Longer range global model averages favor above normal temperatures much of the time for the next 2 weeks. There may be occasional brief cooler periods, as was the case on the 12th and 13th, but warmer high pressure aloft will favor readings running above normal for this time of the year for the majority of the remainder of the month. The period from Friday the 14th into next week will be a warm one, with maybe a hint of minor cooling midweek, next week, but then warming is likely to resume later next week. Odds also weakly favor above average precipitation in the Great Lakes, but these indicators are hazier and less well defined than those indicators for temperatures.
The warm period we’re about to enter is not connected in any measurable way with our currently vigorous el nino. El nino’s impacts in the summer months tend to produce wind shear and sinking air over the Atlantic hurricane basin, and reduced tropical cyclone activity. A summer el nino has little known effect on our weather in this part of the country. El nino’s main impacts occur in the late autumn and winter, if it is a strong el nino. Although most models which deal with ENSO, the El Nino Southern Oscillation, project a strong el nino to be likely in the late autumn and winter, some of us (myself included!) have been overly confident of the likely impacts here and in the far west.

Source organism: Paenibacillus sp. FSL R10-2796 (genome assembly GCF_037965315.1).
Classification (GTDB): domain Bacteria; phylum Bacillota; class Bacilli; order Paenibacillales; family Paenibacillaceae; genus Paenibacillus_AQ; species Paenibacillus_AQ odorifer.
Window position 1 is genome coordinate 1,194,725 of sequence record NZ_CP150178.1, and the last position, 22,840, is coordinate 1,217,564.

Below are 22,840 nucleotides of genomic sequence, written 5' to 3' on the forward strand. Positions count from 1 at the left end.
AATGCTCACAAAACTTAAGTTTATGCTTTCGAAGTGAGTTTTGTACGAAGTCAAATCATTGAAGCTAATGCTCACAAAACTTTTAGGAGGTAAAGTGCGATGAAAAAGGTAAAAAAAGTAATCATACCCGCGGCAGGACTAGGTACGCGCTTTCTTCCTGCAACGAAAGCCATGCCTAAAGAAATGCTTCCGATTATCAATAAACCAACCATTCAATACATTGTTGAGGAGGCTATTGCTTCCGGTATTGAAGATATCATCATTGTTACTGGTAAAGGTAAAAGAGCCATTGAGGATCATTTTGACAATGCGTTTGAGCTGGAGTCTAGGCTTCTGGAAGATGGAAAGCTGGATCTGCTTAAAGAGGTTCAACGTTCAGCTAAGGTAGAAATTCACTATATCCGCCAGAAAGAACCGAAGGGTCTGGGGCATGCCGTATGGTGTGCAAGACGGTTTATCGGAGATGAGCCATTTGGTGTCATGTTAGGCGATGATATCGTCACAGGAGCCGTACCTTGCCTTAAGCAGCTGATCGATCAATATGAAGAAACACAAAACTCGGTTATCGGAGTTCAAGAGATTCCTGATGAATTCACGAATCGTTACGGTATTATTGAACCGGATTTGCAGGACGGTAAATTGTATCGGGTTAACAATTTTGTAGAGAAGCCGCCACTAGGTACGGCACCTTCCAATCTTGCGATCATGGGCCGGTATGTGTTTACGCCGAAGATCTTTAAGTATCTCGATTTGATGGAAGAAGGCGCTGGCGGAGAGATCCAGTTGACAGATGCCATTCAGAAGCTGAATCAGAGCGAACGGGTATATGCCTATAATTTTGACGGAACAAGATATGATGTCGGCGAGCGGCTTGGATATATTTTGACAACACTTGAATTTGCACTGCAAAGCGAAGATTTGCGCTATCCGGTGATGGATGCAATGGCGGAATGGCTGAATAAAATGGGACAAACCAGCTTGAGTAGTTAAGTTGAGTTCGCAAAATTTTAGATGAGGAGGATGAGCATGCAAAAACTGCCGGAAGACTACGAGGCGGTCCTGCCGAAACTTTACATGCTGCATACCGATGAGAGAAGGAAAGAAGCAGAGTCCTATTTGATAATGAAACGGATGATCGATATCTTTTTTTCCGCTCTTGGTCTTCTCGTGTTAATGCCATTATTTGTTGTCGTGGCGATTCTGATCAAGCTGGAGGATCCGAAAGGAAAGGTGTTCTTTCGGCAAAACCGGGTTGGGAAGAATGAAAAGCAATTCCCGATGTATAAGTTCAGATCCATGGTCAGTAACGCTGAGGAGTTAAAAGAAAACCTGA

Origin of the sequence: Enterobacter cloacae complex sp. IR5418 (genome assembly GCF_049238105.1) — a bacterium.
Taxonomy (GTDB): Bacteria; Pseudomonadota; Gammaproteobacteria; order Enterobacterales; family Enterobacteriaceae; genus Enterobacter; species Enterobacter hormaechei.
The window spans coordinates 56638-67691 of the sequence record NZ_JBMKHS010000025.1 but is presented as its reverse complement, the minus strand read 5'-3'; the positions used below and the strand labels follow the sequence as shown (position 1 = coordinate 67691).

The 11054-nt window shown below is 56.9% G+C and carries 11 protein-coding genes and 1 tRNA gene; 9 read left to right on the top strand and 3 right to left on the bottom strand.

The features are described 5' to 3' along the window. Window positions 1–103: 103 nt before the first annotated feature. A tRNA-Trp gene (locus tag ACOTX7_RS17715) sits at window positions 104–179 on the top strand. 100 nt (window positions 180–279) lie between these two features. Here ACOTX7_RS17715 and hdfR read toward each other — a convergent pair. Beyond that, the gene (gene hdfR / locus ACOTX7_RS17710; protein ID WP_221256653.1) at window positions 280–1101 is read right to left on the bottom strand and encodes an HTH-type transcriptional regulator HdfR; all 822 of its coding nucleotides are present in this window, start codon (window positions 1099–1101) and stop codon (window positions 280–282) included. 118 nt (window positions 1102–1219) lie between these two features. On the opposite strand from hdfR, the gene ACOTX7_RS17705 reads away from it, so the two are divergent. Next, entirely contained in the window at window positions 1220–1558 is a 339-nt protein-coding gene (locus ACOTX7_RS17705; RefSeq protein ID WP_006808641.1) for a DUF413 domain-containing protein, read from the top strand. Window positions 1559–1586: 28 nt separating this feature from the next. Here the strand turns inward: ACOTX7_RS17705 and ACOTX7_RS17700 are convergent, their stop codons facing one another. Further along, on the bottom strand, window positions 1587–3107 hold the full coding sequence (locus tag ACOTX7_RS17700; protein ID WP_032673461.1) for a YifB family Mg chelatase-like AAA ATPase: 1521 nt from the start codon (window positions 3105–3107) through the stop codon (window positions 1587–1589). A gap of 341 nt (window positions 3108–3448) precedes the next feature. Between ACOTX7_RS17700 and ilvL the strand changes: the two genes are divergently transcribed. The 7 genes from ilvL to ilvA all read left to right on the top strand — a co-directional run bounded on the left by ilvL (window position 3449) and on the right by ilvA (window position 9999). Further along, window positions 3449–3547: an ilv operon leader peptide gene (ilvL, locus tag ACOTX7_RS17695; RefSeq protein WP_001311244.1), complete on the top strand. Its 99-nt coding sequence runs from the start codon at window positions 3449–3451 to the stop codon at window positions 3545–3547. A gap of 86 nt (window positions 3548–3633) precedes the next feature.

In fact, there are quite a number of other variables in the atmosphere and in the interface between the Pacific surface and the atmosphere which can change the impacts of even an unusually strong el nino. While odds favor a dent being made in the terrible CA drought by Pacific storms, a strong el nino in the winter of 1965-66 did not produce that heavy rainfall. And, while odds favor milder temperatures in the north central and NE U.S. during a strong el nino, there are other oscillations over both the eastern Pacific and the North Atlantic which can lessen those impacts, too. At this time, I would say probabilities of a milder winter this coming season than during the last 2 very harsh winters are higher, but far from conclusively high.
A detailed explanation appears in the article below written for informed laypeople. We have to communicate uncertainty where we know it to exist. To knowingly hide uncertainty is just plain bad science:
“Clickable” link appears in 1st comment below.